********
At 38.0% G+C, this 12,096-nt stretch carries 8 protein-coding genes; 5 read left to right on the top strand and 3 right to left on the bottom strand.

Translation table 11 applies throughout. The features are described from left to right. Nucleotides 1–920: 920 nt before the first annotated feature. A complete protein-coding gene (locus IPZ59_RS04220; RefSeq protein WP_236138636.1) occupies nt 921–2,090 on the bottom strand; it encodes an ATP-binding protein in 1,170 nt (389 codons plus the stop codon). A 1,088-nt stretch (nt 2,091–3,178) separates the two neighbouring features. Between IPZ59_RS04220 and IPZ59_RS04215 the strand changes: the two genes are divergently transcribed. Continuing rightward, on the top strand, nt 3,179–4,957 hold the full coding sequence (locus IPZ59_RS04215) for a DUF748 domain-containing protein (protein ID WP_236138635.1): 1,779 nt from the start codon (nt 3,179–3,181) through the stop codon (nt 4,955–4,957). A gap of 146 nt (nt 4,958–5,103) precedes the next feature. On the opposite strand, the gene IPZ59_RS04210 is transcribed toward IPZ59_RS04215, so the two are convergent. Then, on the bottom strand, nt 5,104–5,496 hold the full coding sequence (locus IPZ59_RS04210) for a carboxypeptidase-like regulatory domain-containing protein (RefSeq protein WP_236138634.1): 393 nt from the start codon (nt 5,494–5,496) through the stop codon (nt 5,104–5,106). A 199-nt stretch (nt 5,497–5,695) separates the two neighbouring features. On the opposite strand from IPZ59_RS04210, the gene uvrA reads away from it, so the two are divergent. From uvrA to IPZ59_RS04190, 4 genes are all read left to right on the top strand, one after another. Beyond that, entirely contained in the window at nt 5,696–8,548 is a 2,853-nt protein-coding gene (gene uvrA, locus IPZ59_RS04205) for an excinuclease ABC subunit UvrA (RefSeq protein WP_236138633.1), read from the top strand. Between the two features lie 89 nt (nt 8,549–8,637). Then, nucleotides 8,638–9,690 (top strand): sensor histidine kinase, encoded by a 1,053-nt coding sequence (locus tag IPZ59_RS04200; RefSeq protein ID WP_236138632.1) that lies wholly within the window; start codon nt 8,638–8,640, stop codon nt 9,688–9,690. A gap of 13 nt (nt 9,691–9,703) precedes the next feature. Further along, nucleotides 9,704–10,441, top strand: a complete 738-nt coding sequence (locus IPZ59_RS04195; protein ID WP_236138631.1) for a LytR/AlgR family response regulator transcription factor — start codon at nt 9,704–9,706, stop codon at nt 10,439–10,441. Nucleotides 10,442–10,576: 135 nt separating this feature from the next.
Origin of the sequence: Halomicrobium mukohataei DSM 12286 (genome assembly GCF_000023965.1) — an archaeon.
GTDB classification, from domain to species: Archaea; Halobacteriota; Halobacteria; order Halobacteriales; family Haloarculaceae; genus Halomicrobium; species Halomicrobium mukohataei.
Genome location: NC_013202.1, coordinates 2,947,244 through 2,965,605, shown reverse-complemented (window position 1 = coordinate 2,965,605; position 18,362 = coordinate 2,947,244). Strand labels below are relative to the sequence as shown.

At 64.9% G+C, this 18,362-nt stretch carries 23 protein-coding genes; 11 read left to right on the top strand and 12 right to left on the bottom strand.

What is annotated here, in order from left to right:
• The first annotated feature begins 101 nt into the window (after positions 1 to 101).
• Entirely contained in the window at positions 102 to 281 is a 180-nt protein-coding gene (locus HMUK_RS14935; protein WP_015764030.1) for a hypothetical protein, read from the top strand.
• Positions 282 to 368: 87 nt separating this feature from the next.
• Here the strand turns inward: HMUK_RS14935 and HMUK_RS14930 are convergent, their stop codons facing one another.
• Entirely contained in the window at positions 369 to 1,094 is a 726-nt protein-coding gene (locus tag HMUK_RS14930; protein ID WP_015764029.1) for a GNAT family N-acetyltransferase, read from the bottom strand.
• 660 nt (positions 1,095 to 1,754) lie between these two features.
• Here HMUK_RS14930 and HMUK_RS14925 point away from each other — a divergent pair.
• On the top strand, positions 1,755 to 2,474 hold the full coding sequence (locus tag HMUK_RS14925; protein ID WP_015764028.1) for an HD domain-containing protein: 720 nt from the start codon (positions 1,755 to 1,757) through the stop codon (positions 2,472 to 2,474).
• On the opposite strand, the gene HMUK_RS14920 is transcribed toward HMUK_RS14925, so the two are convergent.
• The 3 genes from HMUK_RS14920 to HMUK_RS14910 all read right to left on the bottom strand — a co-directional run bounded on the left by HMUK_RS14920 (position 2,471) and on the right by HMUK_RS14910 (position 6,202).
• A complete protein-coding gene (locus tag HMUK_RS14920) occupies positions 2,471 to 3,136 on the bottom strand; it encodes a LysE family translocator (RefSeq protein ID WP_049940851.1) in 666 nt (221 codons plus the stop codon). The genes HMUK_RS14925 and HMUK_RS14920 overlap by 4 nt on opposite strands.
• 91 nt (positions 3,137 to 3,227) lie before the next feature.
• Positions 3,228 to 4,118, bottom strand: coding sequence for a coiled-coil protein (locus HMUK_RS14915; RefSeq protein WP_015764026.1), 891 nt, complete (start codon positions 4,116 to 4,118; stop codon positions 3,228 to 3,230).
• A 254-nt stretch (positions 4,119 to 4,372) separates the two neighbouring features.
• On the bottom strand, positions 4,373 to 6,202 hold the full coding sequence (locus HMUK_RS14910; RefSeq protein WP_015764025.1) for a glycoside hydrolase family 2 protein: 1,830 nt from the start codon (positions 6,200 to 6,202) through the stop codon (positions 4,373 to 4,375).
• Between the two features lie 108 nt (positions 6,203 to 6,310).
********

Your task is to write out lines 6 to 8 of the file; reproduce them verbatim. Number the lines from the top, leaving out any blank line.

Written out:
At 64.9% G+C, this 18,362-nt stretch carries 23 protein-coding genes; 11 read left to right on the top strand and 12 right to left on the bottom strand.

What is annotated here, in order from left to right:
• The first annotated feature begins 101 nt into the window (after positions 1 to 101).